2013-11-05-FigureES4_FULL.jpgclick to enlarge

    Scrutinizing data for prices on delivered coal nationwide, Glustrom's new report establishes that coal's price has risen nearly 8 percent annually for eight years, roughly doubling, due mostly to thinner, deeper coal seams plus costlier diesel transport expenses. Higher coal prices in a time of "cheap" natural gas and affordable renewables means coal companies are lamed by low or no profits, as they hold debt levels that dwarf their market value and carry very high interest rates.

    2013-11-05-Table_ES2_FULL.jpgclick to enlarge

    2013-11-05-Figure_ES2_FULL.jpg

    One leading coal company, Patriot, filed for bankruptcy last year; many others are also struggling under bankruptcy watch and not eager to upgrade equipment for the tougher mining ahead. Add to this the bizarre event this fall of a coal lease failing to sell in Wyoming's Powder River Basin, the "Fort Knox" of the nation's coal supply, with some pundits agreeing this portends a tightening of the nation's coal supply, not to mention the array of researchers cited in the report. Indeed, at the mid point of 2013, only 488 millions tons of coal were produced in the U.S.; unless a major catch up happens by year-end, 2013 may be as low in production as 1993.

    Coal may exist in large quantities geologically, but economically, it's getting out of reach, as confirmed by US Geological Survey in studies indicating that less than 20 percent of US coal formations are economically recoverable, as explored in the CEA report. To Glustrom, that number plus others translate to 10 to 20 years more of burning coal in the US. It takes capital, accessible coal with good heat content and favorable market conditions to assure that mining companies will stay in business. She has observed a classic disconnect between camps of professionals in which geologists tend to assume money is "infinite" and financial analysts tend to assume that available coal is "infinite." Both biases are faulty and together they court disaster, and "it is only by combining thoughtful estimates of available coal and available money that our country can come to a realistic estimate of the amount of US coal that can be mined at a profit." This brings us back to her main and rather simple point: "If the companies cannot make a profit by mining coal they won't be mining for long."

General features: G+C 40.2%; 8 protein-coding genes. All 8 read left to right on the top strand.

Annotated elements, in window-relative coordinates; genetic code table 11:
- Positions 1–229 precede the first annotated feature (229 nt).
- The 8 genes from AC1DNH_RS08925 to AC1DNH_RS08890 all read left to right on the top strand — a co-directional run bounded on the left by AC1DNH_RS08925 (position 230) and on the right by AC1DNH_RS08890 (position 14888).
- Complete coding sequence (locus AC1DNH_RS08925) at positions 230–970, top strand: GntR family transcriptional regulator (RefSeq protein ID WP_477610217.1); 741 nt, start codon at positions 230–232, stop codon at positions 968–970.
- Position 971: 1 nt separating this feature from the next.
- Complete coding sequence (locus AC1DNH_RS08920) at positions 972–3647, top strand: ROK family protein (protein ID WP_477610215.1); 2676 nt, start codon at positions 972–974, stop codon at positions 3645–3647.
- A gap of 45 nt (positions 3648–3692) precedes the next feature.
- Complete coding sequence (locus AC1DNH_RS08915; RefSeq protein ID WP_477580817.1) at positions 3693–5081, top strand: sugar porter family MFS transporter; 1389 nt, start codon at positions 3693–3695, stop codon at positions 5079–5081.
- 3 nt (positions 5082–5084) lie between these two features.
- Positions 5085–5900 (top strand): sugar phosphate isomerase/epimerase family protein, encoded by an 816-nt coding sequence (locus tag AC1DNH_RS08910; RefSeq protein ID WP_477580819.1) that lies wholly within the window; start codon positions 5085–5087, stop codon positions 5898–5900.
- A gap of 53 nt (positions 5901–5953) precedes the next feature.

No one is more emphatic than Glustrom herself that she cannot predict the future, but she presents trend lines that are robust and confirmed assertively by the editorial board at West Virginia Gazette:

    Although Clean Energy Action is a "green" nonprofit opposed to fossil fuels, this study contains many hard economic facts. As we've said before, West Virginia's leaders should lower their protests about pollution controls, and instead launch intelligent planning for the profound shift that is occurring in the Mountain State's economy.

    The report "Warning, Faulty Reporting of US Coal Reserves" and its companion reports belong in the hands of energy and climate policy makers, investors, bankers, and rate payer watchdog groups, so that states can plan for, rather than react to, a future with sea change risk factors.

    [Clean Energy Action is fundraising to support the dissemination of this report through December 11. Contribute here.]

    It bears mentioning that even China is enacting a "peak coal" mentality, with Shanghai declaring that it will completely ban coal burning in 2017 with intent to close down hundreds of coal burning boilers and industrial furnaces, or shifting them to clean energy by 2015. And Citi Research, in "The Unimaginable: Peak Coal in China," took a look at all forms of energy production in China and figured that demand for coal will flatten or peak by 2020 and those "coal exporting countries that have been counting on strong future coal demand could be most at risk." Include US coal producers in that group of exporters.